25 October 2012
Religious Liberty in Pakistan
The eyes of the world turned to Pakistan this month after 14-year-old Malala Yousafzai was shot by the Taliban on 9 October for speaking out against the denial of education for girls. Pakistan is a country of over 176 million; 96% Muslim and 2.5% Christian, the largest of their religious minorities. Release International explain that Pakistanis face political instability, poverty and violence, and the promise of equal rights for religious minorities by the founder of Pakistan has not been realised. Christians in particular face great poverty and marginalisation; Christian women are often forced to take low-paid work, the majority of bonded labourers in Punjab are Christian, and there has been a number of cases of abduction of Christian women and girls for conversion and marriage to Muslims. Great social and economic disadvantages also face minority Muslim sects, women and the poor.
In their 2012 World Watch Rank Open Doors ranks the country tenth, describing Christians in Pakistan as: "a beleaguered minority caught between Islamic militant organisations that routinely target them for violence and an Islamising culture that discriminates against them. Death threats are routine for church leaders, beatings are common, and damage to church property occurs on a monthly basis. Christians cannot rely on government or the military to protect them."
Another young girl, Rimsha Masih, is a Christian charged with desecrating the Qur'an under section 295B of the Pakistan Penal Code. She was arrested in August 2012, despite having Down's syndrome and being between 11 and 14-years-old. She was released on 8 September after witnesses came forward saying they had seen pages of the Qur'an planted by a Muslim cleric in the ashes she was carrying. However Rimsha remains afraid for her life, under armed guard, and has not had her charges dropped. On 17 October the High Court in Islamabad adjourned her trial until 14 November.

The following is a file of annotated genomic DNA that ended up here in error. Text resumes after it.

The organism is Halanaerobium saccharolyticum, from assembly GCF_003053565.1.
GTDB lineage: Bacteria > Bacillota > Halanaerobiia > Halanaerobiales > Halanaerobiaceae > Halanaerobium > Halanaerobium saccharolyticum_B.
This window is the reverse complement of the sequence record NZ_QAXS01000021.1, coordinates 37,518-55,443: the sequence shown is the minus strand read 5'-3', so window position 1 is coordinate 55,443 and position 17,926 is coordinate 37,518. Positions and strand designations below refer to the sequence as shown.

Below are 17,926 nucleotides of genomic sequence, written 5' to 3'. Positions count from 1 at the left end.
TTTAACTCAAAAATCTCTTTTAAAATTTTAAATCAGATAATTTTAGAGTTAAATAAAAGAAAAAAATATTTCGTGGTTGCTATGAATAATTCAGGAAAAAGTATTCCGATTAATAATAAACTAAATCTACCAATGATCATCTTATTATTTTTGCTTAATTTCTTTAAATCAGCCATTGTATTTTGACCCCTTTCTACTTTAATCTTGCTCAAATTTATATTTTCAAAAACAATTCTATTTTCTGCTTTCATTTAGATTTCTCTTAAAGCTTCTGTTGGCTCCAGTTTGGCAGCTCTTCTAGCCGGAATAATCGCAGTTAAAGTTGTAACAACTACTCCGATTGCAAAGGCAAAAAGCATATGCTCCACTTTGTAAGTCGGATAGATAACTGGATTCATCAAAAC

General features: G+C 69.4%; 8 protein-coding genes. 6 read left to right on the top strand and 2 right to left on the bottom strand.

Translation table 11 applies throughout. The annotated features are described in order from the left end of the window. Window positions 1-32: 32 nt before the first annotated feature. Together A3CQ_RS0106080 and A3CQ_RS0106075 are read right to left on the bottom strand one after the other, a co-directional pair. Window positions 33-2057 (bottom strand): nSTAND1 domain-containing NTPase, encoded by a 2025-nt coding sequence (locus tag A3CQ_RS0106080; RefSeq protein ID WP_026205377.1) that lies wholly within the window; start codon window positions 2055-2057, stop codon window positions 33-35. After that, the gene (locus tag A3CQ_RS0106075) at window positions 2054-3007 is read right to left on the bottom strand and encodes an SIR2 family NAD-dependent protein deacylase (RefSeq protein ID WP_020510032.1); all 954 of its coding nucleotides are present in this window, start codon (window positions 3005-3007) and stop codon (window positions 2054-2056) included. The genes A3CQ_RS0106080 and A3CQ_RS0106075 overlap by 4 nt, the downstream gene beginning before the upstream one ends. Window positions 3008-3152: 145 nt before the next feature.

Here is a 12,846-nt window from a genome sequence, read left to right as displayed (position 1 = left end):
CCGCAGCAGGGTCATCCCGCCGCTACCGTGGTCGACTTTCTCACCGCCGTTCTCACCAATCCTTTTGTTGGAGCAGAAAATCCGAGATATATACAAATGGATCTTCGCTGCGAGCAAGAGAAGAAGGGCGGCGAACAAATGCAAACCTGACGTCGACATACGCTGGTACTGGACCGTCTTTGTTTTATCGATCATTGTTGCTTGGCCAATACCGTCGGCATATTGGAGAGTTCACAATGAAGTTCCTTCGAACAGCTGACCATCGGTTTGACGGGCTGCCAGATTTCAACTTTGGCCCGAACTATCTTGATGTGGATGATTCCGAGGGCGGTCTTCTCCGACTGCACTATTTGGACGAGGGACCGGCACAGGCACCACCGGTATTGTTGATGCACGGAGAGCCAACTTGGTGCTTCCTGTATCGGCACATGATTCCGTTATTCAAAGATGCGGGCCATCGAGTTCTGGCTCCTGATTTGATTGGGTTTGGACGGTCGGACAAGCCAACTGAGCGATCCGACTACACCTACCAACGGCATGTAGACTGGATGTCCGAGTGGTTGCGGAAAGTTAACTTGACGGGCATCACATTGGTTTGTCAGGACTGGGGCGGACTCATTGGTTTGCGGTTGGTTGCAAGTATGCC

Christian Solidarity Worldwide (CSW) highlight that Rimsha's case is different from other vulnerable Christians accused of blasphemy, in that high-level Muslim clerics have made a public call for justice. This shift from respected religious leaders is a positive step forward, although limited given that the All Pakistan Ulema Council only criticised 'mis-use' of the laws, not suggesting repeal or reform. Many minority communities live in fear of blasphemy accusations destroying their lives, with the frequency of new blasphemy cases failing to decrease.
CSW Chief Executive Officer Mervyn Thomas said on 7 September: "(Rimsha's) case is far from resolved – we urge the Pakistani authorities to ensure the family's safety and to be alert to signs of potential religiously-motivated violence targeting Christian communities. We urge the court to process Rimsha's case without delay and the police-led investigation team to use its position to highlight both the multiple injustices present in this instance and broader concerns surrounding the application of Pakistan's blasphemy laws."
Another recent case is that of 16-year-old Christian Ryan Stanten who faces the death penalty for Pakistan's most serious blasphemy offence. His home was ransacked by a Muslim mob accusing him of sending a blasphemous text message on 9 October, and reports say that his mother has also been dismissed from her job. In addition Release International reported on 16 October that Islamist extremists have abused and forcibly converted a 20-year-old Christian student from Jhang district, leaving him mentally disturbed and unable to speak coherently.
CSW explain that the root causes of discriminatory attitudes in Pakistan need addressing, with bias against religious minorities permeating Pakistan's national curriculum. They also describe the need to tackle hate speech so that those who call for violence and promote hateful messages are held to account and punished, deterring others from doing the same.
Please pray for Pakistan, particularly:
- for Malala, Rimsha, Ryan, the beaten student and all those suffering persecution and discrimination in Pakistan
- for the release of all wrongly held or imprisoned
- for organisations seeking to help, encourage and bring justice for religious minorities, including Open Doors, CSW, Release International and the Barnabus Fund
- for changes to the root attitudes of discrimination in Pakistan and elsewhere
- praising God for the growing Christian population in Pakistan